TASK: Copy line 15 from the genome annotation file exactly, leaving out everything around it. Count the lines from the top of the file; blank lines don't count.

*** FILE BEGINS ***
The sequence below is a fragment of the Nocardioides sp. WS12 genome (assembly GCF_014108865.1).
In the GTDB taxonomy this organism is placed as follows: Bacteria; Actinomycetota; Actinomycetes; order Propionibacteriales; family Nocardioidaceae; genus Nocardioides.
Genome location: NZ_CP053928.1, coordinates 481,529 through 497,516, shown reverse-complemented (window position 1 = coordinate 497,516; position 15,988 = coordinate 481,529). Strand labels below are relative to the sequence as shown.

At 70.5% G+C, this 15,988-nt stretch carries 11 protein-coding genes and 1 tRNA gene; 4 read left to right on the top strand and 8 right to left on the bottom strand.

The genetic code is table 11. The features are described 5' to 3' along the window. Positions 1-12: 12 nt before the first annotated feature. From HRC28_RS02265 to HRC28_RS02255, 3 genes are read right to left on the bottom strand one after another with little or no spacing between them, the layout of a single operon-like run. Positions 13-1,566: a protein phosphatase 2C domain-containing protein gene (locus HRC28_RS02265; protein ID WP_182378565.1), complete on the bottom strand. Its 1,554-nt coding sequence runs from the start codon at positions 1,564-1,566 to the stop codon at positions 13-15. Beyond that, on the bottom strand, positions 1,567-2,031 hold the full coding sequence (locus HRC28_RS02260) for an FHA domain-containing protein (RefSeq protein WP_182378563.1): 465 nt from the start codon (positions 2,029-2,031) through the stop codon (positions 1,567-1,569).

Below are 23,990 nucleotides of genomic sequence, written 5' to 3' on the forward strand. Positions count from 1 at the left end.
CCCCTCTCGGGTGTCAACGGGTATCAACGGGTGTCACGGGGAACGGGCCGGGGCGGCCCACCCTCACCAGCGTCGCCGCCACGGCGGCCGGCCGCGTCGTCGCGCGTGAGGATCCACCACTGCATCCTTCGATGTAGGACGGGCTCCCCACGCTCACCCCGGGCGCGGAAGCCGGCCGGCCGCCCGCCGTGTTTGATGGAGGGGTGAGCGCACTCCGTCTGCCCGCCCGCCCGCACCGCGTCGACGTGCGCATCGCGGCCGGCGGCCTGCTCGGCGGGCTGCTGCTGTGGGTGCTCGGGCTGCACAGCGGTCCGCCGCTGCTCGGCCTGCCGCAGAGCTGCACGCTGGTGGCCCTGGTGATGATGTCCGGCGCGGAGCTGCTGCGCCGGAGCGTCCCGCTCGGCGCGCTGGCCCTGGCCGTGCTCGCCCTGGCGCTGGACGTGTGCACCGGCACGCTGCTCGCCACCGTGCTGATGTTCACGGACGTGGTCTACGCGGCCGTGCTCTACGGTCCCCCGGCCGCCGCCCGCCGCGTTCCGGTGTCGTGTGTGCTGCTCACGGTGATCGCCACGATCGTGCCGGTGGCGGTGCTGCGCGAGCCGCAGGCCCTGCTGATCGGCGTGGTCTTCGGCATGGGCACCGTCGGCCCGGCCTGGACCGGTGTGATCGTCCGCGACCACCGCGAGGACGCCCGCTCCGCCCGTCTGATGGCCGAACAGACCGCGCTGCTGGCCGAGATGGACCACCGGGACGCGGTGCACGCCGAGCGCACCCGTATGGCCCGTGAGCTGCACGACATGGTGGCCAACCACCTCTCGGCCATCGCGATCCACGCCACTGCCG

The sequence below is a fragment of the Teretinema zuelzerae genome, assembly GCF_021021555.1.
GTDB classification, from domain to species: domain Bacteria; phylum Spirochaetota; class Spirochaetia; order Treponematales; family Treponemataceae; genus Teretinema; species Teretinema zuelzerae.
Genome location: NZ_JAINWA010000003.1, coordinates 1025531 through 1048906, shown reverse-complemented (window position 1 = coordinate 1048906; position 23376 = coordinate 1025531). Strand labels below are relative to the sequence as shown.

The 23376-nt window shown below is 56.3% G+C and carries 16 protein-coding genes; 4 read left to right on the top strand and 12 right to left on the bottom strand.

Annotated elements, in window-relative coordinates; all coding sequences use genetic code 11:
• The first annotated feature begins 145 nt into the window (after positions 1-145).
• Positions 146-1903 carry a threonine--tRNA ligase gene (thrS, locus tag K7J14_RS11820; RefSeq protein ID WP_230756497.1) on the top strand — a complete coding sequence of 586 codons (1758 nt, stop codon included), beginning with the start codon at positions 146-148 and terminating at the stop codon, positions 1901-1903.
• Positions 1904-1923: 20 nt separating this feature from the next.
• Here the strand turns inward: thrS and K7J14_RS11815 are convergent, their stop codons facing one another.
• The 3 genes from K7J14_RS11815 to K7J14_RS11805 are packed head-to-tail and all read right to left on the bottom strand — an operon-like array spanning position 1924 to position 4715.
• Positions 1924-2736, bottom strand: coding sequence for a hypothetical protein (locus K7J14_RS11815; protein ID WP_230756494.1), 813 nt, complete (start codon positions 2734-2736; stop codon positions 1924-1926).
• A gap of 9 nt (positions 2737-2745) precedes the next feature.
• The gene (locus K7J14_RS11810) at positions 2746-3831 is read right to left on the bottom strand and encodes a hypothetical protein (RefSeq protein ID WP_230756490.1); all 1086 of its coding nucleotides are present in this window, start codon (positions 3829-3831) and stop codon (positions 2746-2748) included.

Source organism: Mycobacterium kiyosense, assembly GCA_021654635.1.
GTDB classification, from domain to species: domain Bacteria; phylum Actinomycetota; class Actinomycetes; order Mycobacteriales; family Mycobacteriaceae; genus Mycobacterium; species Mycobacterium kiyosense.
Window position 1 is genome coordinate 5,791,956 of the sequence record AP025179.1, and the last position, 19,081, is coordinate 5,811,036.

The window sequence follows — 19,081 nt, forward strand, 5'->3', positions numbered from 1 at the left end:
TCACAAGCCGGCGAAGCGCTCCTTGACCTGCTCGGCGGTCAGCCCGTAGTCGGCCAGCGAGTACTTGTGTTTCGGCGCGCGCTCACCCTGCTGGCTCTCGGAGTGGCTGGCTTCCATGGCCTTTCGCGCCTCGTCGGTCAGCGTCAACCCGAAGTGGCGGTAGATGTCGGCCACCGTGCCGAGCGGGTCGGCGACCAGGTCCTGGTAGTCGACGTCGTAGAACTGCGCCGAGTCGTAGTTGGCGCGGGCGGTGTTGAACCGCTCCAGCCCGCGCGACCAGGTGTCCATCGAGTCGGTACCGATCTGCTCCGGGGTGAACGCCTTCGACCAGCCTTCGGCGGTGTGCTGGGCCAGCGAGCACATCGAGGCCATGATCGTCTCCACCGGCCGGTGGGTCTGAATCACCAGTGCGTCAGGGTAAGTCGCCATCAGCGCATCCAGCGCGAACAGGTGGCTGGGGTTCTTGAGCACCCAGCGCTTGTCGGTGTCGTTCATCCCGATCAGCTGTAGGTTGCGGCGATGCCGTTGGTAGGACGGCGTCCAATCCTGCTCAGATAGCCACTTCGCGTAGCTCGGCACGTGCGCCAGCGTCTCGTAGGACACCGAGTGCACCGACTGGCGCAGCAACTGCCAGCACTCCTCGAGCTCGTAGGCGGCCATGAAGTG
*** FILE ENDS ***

• Positions 1904-1923: 20 nt separating this feature from the next.